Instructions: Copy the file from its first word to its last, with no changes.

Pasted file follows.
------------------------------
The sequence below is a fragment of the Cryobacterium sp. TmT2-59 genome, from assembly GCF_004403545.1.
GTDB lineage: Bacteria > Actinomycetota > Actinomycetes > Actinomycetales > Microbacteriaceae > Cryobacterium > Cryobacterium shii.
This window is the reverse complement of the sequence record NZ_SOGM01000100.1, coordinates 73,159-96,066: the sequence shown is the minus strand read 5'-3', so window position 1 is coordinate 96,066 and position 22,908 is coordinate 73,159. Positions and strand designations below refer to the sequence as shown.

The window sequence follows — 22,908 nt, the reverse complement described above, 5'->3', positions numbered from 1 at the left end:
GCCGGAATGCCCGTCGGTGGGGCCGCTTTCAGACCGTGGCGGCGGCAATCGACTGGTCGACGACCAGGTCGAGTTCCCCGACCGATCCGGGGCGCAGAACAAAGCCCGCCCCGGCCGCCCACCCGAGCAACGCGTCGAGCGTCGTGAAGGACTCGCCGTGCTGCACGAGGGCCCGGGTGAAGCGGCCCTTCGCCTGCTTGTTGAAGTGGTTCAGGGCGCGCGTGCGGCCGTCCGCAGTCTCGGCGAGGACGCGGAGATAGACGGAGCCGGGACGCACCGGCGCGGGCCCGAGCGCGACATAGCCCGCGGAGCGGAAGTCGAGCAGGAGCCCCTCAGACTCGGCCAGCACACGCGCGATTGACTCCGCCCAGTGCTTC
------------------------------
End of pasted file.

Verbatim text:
The sequence below is a fragment of the Cryobacterium sp. TmT2-59 genome, from assembly GCF_004403545.1.
GTDB lineage: Bacteria > Actinomycetota > Actinomycetes > Actinomycetales > Microbacteriaceae > Cryobacterium > Cryobacterium shii.
This window is the reverse complement of the sequence record NZ_SOGM01000100.1, coordinates 73,159-96,066: the sequence shown is the minus strand read 5'-3', so window position 1 is coordinate 96,066 and position 22,908 is coordinate 73,159. Positions and strand designations below refer to the sequence as shown.

The window sequence follows — 22,908 nt, the reverse complement described above, 5'->3', positions numbered from 1 at the left end:
GCCGGAATGCCCGTCGGTGGGGCCGCTTTCAGACCGTGGCGGCGGCAATCGACTGGTCGACGACCAGGTCGAGTTCCCCGACCGATCCGGGGCGCAGAACAAAGCCCGCCCCGGCCGCCCACCCGAGCAACGCGTCGAGCGTCGTGAAGGACTCGCCGTGCTGCACGAGGGCCCGGGTGAAGCGGCCCTTCGCCTGCTTGTTGAAGTGGTTCAGGGCGCGCGTGCGGCCGTCCGCAGTCTCGGCGAGGACGCGGAGATAGACGGAGCCGGGACGCACCGGCGCGGGCCCGAGCGCGACATAGCCCGCGGAGCGGAAGTCGAGCAGGAGCCCCTCAGACTCGGCCAGCACACGCGCGATTGACTCCGCCCAGTGCTTC